‘The National Dog Show’ is extremely good

Make some time for your furry friends this Thanksgiving Day. (Jim Allen/ Flickr, Creative Commons)

It’s noon Thanksgiving day.

You look up from your phone and see the Macy’s Thanksgiving Day Parade come to a close on your TV. Your uncle reaches for the remote, mumbling something like, “I think the football game is on FOX.”

This year, make a stand. Convince your family to keep on NBC and bask in the glory that is “The National Dog Show,” presented by Purina.

For those not in the know, “The National Dog Show” is the Super Bowl of pretty dogs. All recognized purebred breeds parade around an events center in suburban Philadelphia (whoop whoop!). The dozens of breeds, each of which have already own “Best of Breed;” or, “My French Bulldog is Better Than Everyone Else’s,” are sorted into seven categories: herding, toy, terrier, hound, non-sporting, working and sporting. At the end of the program, the seven finalists “compete” for Best in Show.

Important side note: Mutts are fantastic and deserve love. I’ve had my girl Kaely for over 14 years now, and I got to see her for the first time since August last weekend. We think she is a Border Collie mix, but we’re not sure. She’s amazing and I love her.

Anyways, by “compete,” I don’t really mean exert any energy like an agility dog would. Not at all. The agility dog is to the show-dog world as basketball is to the spelling bee. Each dog stands on a cute little pedestal while a judge inspects their proportions, which is accompanied by a hilarious close-up of this dog that looks immensely uncomfortable, if dogs can do that. After their close encounter, the dogs are placed back on the floor of the arena and walked around in a loop to show their walking forms, or something? I don’t really know why they do that. I’m a fan, not an expert. It’s so much fun, regardless.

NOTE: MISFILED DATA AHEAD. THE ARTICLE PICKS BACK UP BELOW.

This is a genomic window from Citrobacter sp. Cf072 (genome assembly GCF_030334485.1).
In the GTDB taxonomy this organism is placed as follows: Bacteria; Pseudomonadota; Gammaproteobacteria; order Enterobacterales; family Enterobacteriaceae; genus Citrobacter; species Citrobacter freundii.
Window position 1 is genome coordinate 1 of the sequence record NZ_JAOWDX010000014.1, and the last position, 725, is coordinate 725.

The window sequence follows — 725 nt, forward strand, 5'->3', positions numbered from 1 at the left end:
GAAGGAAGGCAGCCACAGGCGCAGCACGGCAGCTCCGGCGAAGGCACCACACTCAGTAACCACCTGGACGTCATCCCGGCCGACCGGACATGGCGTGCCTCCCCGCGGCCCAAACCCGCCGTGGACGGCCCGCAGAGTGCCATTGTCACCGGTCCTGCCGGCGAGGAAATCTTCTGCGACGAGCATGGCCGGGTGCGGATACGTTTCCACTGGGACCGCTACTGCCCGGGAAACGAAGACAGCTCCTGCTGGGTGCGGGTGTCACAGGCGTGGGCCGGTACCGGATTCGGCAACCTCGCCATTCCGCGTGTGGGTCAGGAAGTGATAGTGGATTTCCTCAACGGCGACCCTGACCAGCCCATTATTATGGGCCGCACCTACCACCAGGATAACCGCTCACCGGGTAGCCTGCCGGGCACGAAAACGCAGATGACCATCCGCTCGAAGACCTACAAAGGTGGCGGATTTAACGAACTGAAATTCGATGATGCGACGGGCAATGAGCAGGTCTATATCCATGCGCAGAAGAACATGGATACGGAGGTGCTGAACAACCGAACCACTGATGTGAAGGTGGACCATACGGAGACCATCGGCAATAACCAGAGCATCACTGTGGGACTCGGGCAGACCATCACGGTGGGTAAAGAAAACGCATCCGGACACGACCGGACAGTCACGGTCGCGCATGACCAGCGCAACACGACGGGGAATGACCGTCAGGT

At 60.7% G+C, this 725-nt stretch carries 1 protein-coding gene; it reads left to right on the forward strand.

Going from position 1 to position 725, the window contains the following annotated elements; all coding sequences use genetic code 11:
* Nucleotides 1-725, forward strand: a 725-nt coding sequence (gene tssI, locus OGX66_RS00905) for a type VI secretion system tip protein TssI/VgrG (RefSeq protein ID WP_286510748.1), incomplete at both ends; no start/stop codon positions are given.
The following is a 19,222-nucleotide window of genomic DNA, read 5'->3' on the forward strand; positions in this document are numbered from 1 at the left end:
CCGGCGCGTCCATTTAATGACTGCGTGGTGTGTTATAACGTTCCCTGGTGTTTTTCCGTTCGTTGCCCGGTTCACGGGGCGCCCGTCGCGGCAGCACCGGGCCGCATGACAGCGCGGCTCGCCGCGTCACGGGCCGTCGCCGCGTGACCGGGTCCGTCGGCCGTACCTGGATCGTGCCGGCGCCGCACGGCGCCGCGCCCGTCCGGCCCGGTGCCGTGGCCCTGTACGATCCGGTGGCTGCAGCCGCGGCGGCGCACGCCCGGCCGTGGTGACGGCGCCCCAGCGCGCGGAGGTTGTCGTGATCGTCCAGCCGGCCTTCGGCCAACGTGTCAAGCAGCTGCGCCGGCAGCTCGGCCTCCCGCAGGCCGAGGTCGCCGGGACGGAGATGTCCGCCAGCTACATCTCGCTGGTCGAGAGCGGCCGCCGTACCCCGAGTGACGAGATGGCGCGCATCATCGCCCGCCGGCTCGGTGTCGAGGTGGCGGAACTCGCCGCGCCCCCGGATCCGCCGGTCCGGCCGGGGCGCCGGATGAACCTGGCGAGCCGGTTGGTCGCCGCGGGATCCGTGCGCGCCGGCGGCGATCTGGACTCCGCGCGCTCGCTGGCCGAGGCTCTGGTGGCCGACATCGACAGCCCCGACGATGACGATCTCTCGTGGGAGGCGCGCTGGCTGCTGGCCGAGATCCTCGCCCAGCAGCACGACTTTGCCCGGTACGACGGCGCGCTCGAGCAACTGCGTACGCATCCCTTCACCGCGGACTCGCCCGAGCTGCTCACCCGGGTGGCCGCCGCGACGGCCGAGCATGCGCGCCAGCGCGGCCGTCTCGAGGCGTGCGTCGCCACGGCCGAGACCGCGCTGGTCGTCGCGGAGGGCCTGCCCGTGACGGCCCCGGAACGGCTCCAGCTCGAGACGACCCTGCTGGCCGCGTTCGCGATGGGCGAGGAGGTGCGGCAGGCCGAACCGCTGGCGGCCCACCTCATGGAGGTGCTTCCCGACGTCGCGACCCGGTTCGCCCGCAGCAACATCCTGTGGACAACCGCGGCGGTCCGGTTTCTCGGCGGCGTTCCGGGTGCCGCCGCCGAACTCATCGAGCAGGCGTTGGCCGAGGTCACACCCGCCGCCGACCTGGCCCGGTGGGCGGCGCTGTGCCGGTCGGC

That’s what makes “The National Dog Show” so wonderful — the subtleties of it. I’m fully aware I’m coming off as a pretentious music critic about an annual dog show, but I stand by it. Tune into the broadcast at any moment and you’ll find a morsel to savor.

Something small that I love is that each dog is named something ridiculous, but their nickname is normal. The 2017 champion, a darling Brussels Griffon, had an official name of “GCH Somerset Wynzall Hashtag.” His “call name” was Newton. Talk about extra.

Additionally, the broadcasters are a delight. It’s easy to make something like football or wrestling exciting, but the “NDS” broadcasters don’t aim to get you on the edge of your seats. Rather, they look to paint the picture of what each dog means. In my brief research for this love letter to the show-dog universe, I found some superb quotables. One of the announcers quips that the Toy Fox Terrier, “is truly a dog for all seasons.” What does that mean? I don’t care, it’s great.

Later in the program, he comes back again with the zinger, “This is the Chinese Shar-Pei, yes. You know can tell from his beautiful folds.” Same! He adds, “They’re also supposed to have a purple tongue,” which was immediately followed by the judge prying this poor dog’s mouth open to confirm that yes, the Shar-Pei’s tongue was purple. What shade of purple is a Shar-Pei’s tongue supposed to be, according to AKC standards? “Blue-black,” according to its website. The more you know.

At the end of the day, one pooch is bestowed “top dog” amongst the crowd. To them, it’s just another day in the life of being a happy dog. To their trainers, handlers and groomers, it might just be the best day of their lives.

“The National Dog Show” is one of many things that make Thanksgiving special to me. I’ll be rooting for the Husky this year.


Daniel Cohn is a campus correspondent for The Daily Campus. He can be reached via email at daniel.cohn@uconn.edu.